The first 1000 days is a very valuable and evidence-based concept, but it can also make parents extra vulnerable: we know it’s a crucial period and we want to give it our all, but how? We often lack our traditional village and support. We’re tired, often insecure, and can barely think as we give our baby unlimited access to our body, time, and energy. I want to give young families nutritional support that makes life easier in this unique period, not harder.
Like many people reading this, your own family is multicultural – you’re Belgian and your husband is Tunisian. What challenges and gifts does combining two cultures bring?
The greatest gift of a multicultural family is that I can easily step out of societal expectations because I can see how closely these are bound to place and time. For example, my sister-in-law, who just gave birth, is spending 40 days with her own mother who will feed and take care of her while she feeds and takes care of her baby.
The culture clash with Europe is huge: we live in big cities but our village is lost. And although our Western world brings advantages, those advantages can be meaningless if we can’t think outside the boundaries and challenges our society often puts us. This is especially the case for mothers.
In my own family, our greatest challenge is raising our son with different cultural habits and different views on education. But if we dig deeper and discover the values and morals behind those habits, we find each other.
Many of us have baggage from our own upbringing when it comes to beliefs or habits with food. How can we shed baggage that doesn’t serve us?
When we teach our children about the world, what we teach is never an absolute truth. What we transmit comes from our own education, along with other truths we discovered along the way. When we teach our children about food, we might be passing on internalised coping strategies like ‘here’s a cookie’ when you are hurt. Or we say things like ‘no dessert until you eat your veggies’, ‘don’t eat too much candy’ or ‘sugar is bad for you’.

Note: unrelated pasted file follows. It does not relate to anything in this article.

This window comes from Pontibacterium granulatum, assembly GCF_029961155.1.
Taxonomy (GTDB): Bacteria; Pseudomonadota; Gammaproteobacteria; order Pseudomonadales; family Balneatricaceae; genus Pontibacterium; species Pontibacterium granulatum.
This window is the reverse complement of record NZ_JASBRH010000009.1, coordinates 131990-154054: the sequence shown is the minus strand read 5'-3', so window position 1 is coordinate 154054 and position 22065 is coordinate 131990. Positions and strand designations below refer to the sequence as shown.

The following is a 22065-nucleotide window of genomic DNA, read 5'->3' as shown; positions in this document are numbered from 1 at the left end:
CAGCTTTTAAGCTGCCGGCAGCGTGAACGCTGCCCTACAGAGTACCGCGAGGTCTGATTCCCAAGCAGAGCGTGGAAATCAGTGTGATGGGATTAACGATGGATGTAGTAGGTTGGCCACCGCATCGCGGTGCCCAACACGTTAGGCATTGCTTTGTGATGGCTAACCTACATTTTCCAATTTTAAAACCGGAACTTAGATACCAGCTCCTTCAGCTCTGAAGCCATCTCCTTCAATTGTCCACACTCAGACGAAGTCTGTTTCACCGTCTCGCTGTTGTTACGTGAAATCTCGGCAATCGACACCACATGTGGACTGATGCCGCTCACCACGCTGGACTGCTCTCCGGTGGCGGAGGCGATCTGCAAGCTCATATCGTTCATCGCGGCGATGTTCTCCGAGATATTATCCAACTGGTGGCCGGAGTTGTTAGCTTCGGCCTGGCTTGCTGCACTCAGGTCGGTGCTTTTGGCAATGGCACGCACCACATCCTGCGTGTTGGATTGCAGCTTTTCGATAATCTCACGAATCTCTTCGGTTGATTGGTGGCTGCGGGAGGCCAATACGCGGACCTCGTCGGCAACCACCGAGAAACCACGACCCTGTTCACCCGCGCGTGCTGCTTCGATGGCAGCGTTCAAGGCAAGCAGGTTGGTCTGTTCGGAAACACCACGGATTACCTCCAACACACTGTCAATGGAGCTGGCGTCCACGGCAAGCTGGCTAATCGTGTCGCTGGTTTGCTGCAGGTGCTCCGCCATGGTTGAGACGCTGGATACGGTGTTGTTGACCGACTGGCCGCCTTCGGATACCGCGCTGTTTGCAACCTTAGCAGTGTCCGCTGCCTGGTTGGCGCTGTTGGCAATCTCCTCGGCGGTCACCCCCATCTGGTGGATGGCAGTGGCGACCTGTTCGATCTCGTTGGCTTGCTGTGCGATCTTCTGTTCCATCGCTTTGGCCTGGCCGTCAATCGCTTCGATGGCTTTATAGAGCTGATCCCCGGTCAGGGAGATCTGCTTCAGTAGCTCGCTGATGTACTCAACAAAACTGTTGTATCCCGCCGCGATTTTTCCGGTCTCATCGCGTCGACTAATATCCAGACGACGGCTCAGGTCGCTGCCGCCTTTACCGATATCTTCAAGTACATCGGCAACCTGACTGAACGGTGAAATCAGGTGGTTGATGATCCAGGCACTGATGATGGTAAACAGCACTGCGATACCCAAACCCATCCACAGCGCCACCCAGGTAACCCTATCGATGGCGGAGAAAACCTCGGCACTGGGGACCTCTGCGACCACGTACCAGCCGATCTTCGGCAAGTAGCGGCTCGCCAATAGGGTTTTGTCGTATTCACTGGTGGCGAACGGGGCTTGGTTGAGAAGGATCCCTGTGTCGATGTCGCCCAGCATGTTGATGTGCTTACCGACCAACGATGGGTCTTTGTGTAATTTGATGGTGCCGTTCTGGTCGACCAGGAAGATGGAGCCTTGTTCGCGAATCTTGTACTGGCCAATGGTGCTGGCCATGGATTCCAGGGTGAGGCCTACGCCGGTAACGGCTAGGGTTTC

All these ‘food rules’ can be passed on from one generation to another, and they often come with good intentions. However, they can lead to unwanted outcomes like more emotional eating, overeating, and shame.
“[BY] EATING TOGETHER [THE] FOCUS ALSO SHIFTS FROM FOOD TO FAMILY, FROM EATING TO TOGETHERNESS.”
When our own food rules match with the current diet culture, we have the tendency to consider them as truths. But if we can recognise those internalised rules as the cultural rules they actually are, we see it’s possible to change them, and as result, improve our relationship with food.
So our efforts to raise healthy eaters can be healing for us too?
Yes, absolutely. Taking myself as an example, if I’m triggered by the fact that my son asks me for candy, I try to see this as an opportunity to work around my own issues with candy. Why I am so upset about this? Where does it come from? What’s my personal relationship with candy? Which of my own food rules are triggered?
If I can find peace with the foods that trigger me, my son can find peace with them too – meaning I lower the chances of him overeating candy, feels guilty while eating it, or being obsessed with it.
Becoming aware of your own diet patterns, as well as those of your partner, is the first step in this process.
Do you think it’s important for a couple to discuss their approach to family eating?
I think becoming aware of the long-term goals and discussing them is very important. Ideally, the deeper motivation behind those goals will be aligned within a couple. However, even when your main goals are the same, the path to achieving them can often be a point of discussion. Communication is crucial and can be a challenge – especially when our inner food police comes up in the discussion.